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Reviewed by:
  • The Films of Fogo Island by Derek Norman, Jeff Webb
  • Greg Stott
The Films of Fogo Island. Derek Norman and Jeff Webb, dirs. Memorial University, 2019

Less than twenty years after Newfoundland joined Confederation, Fogo Island, like many outport fishing areas, faced an uncertain future as late twentieth-century economic and social realities seemed to be eclipsing time-honoured folkways. There was a strong grassroots organization that coalesced around the Fogo Island Improvement Committee to deal with a series of crises, notably the closure of the local fishing merchant, a demand to develop a local economic cooperative, growing discontent with the highly fragmented parochial education system, and the desire by many to create better linkages both on the island and with the mainland of Newfoundland.

To compound these problems, islanders were attempting to safeguard their families and livelihoods at a time when Premier Joey Smallwood’s refrain to remote communities was often “develop or perish.” While little help seemed forthcoming from provincial officials, locals had come to respect the influence of Fred Earl from the Extension Service of Memorial University of Newfoundland (mun). Earl and others teamed up with a National Film Board (nfb) crew, which helped to pull together various interests and interviewed locals about their pressing concerns. They then showed the film footage to the various community members, and this footage often highlighted common concerns and, ultimately, common solutions. Various participants argued that the outside forces of the nfb and representatives from mun created a process that allowed the people of Fogo to see themselves and their views reflected on film and gave them a strong sense of a mutual cause. This in turn focused their energies in finding lasting solutions. In particular, this culminated in the establishment of a Fogo Island Co-op. In the words of historian Susan Newhook, the entire project, from the perspective of 2019, “seemed like an incredibly slow motion web conference.” Yet it showcased the issues and problems and permitted community members to see that there were common sets of concerns and complaints from across the island. As local resident Zita Cobb explained, the long-established and deep-seated divisions that separated the various communities of the island, which were further complicated by religious differences, were successfully bridged by the outside lens provided by the nfb and mun and helped to give islanders a common voice.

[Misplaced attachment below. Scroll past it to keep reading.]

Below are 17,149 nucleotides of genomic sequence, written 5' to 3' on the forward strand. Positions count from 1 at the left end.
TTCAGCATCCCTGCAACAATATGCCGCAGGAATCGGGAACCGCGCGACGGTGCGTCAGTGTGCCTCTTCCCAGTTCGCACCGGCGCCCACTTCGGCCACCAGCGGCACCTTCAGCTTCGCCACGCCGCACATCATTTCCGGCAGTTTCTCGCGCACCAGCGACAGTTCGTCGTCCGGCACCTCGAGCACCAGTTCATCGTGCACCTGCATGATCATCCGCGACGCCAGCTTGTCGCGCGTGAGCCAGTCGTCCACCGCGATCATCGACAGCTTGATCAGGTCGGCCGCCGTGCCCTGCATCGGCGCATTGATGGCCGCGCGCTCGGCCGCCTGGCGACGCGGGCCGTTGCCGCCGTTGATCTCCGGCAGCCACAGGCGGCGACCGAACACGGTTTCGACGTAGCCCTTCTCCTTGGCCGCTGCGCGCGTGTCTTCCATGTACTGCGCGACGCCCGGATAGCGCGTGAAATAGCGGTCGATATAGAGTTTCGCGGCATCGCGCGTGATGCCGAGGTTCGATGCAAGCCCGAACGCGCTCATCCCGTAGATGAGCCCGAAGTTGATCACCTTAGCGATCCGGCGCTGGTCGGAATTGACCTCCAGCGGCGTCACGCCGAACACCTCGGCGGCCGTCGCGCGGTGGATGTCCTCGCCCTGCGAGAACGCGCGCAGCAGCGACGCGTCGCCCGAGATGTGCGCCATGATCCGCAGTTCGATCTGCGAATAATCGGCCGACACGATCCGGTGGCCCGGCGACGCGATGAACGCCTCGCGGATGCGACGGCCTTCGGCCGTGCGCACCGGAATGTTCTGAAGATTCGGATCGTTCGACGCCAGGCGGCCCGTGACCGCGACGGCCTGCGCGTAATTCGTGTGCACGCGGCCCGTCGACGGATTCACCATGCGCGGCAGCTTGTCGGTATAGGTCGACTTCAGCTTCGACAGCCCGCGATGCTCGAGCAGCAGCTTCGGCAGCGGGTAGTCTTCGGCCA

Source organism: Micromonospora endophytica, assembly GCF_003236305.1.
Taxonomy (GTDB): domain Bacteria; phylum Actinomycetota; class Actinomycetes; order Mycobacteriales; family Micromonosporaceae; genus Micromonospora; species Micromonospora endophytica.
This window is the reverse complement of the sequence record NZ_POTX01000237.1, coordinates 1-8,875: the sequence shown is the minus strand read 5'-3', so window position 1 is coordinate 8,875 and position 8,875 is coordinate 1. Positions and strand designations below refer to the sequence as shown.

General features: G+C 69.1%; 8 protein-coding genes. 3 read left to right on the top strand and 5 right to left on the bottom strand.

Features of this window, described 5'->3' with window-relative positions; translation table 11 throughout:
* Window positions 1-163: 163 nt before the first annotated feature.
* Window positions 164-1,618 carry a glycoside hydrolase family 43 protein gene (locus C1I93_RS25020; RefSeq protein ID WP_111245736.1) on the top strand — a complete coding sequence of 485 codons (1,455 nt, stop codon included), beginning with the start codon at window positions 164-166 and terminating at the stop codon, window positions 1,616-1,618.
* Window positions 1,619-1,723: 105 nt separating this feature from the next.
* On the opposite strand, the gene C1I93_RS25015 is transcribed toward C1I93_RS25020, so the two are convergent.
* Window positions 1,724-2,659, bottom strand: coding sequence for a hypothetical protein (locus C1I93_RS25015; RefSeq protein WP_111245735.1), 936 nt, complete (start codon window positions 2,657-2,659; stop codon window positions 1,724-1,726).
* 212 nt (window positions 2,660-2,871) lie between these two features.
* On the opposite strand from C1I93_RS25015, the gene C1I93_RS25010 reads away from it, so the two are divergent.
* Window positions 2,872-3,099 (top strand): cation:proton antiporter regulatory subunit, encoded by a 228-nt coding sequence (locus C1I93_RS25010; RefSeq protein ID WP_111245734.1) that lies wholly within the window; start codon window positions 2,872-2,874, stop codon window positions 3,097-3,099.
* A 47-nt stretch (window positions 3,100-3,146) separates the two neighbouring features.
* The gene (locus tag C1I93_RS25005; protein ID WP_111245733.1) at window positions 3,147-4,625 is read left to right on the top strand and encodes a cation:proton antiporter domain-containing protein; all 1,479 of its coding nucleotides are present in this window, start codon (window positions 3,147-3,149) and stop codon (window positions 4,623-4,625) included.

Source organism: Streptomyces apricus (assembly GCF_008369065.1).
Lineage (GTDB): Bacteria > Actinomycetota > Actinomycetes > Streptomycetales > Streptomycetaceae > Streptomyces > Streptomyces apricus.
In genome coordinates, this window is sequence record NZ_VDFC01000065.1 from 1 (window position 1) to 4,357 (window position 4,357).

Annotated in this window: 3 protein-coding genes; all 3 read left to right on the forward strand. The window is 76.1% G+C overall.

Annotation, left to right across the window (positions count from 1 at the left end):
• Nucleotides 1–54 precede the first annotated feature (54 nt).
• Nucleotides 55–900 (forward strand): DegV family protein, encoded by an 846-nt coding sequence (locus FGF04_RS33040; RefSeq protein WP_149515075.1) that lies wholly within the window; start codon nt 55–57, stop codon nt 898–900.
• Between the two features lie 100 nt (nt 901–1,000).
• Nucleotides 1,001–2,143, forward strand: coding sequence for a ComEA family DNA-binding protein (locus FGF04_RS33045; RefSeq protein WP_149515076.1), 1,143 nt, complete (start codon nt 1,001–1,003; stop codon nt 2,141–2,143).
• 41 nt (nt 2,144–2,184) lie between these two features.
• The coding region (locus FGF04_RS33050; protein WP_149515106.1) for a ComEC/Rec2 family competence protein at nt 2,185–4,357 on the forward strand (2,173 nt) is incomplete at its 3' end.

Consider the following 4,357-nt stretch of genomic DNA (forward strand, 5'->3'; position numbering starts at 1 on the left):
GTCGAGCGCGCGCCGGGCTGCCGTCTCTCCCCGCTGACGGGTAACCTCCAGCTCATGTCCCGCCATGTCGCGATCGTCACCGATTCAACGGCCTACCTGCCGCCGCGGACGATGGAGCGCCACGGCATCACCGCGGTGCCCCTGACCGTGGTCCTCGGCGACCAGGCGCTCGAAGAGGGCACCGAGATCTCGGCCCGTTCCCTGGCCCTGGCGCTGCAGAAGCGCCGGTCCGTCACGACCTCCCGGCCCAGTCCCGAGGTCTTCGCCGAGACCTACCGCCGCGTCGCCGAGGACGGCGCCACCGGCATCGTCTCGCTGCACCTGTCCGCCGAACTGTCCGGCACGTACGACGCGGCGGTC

The film successfully blends archival interviews and footage from 1967 with retrospective discussions and reflections by Fogo Islanders in the 2010s. In addition, the reflections of those who had worked with mun and the nfb are incorporated. Similarly, the documentary brings in voices of scholars like Newhook to provide a larger context for the filming process and its impact. While it is clear that the original film crews were attempting to get “authentic” and unvarnished views of the residents in 1967, participants on both sides acknowledged that the presence and influence of the camera could not be ignored. It created such a strong self-consciousness and awareness that there were potential participants who were reticent to take part. The filmmakers assured those who were most reluctant that the films would be shown to them and if they were unsatisfied the footage would not be used. While the film [End Page 159] footage, particularly that showing the formation of the Fogo Island Co-op, was comparatively raw and unscripted, the presence of the camera influenced the responses and demeanour of the participants to varying degrees. This is particularly apparent in the film segments that intended to showcase local culture and activities. While the camera might have been a dispassionate eye, the fact is that many of the 1967 subjects, particularly the children, were clearly conscious of the camera’s presence. Inevitably in any such project that attempts to investigate local histories, there is an element of the self-congratulatory or nostalgic that can creep in. This was particularly so when residents from the 2010s were asked to reflect on the original films, their effects, and their perceptions of their communities as they remembered them being in the late 1960s.

The documentary successfully blends a variety of perspectives with archival sources and retrospective views. As with...


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pp. 159-160
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